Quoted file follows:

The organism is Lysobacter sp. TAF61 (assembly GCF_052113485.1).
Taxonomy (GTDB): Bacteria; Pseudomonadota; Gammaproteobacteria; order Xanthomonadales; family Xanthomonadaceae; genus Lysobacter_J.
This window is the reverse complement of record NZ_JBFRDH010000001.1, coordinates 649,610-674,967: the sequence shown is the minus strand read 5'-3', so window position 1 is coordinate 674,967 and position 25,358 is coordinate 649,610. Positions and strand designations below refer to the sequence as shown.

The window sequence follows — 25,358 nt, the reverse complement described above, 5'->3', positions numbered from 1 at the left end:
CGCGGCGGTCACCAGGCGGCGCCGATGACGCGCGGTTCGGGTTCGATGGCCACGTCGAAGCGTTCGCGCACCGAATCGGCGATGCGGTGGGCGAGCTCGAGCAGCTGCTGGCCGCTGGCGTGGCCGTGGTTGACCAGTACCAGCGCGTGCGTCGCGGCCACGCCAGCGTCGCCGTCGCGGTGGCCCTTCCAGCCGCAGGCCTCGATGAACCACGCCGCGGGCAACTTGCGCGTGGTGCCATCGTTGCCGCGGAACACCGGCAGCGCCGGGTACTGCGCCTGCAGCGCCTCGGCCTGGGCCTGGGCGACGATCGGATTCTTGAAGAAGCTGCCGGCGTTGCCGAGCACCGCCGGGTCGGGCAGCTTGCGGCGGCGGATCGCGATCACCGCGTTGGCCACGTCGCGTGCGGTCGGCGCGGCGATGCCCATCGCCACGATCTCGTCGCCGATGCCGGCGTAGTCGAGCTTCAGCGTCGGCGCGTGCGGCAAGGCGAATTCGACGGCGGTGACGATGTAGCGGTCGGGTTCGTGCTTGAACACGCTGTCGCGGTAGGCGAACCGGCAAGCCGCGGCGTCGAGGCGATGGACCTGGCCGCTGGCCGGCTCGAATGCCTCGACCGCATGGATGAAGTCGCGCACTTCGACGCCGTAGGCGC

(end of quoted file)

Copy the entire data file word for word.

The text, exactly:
The organism is Lysobacter sp. TAF61 (assembly GCF_052113485.1).
Taxonomy (GTDB): Bacteria; Pseudomonadota; Gammaproteobacteria; order Xanthomonadales; family Xanthomonadaceae; genus Lysobacter_J.
This window is the reverse complement of record NZ_JBFRDH010000001.1, coordinates 649,610-674,967: the sequence shown is the minus strand read 5'-3', so window position 1 is coordinate 674,967 and position 25,358 is coordinate 649,610. Positions and strand designations below refer to the sequence as shown.

The window sequence follows — 25,358 nt, the reverse complement described above, 5'->3', positions numbered from 1 at the left end:
CGCGGCGGTCACCAGGCGGCGCCGATGACGCGCGGTTCGGGTTCGATGGCCACGTCGAAGCGTTCGCGCACCGAATCGGCGATGCGGTGGGCGAGCTCGAGCAGCTGCTGGCCGCTGGCGTGGCCGTGGTTGACCAGTACCAGCGCGTGCGTCGCGGCCACGCCAGCGTCGCCGTCGCGGTGGCCCTTCCAGCCGCAGGCCTCGATGAACCACGCCGCGGGCAACTTGCGCGTGGTGCCATCGTTGCCGCGGAACACCGGCAGCGCCGGGTACTGCGCCTGCAGCGCCTCGGCCTGGGCCTGGGCGACGATCGGATTCTTGAAGAAGCTGCCGGCGTTGCCGAGCACCGCCGGGTCGGGCAGCTTGCGGCGGCGGATCGCGATCACCGCGTTGGCCACGTCGCGTGCGGTCGGCGCGGCGATGCCCATCGCCACGATCTCGTCGCCGATGCCGGCGTAGTCGAGCTTCAGCGTCGGCGCGTGCGGCAAGGCGAATTCGACGGCGGTGACGATGTAGCGGTCGGGTTCGTGCTTGAACACGCTGTCGCGGTAGGCGAACCGGCAAGCCGCGGCGTCGAGGCGATGGACCTGGCCGCTGGCCGGCTCGAATGCCTCGACCGCATGGATGAAGTCGCGCACTTCGACGCCGTAGGCGC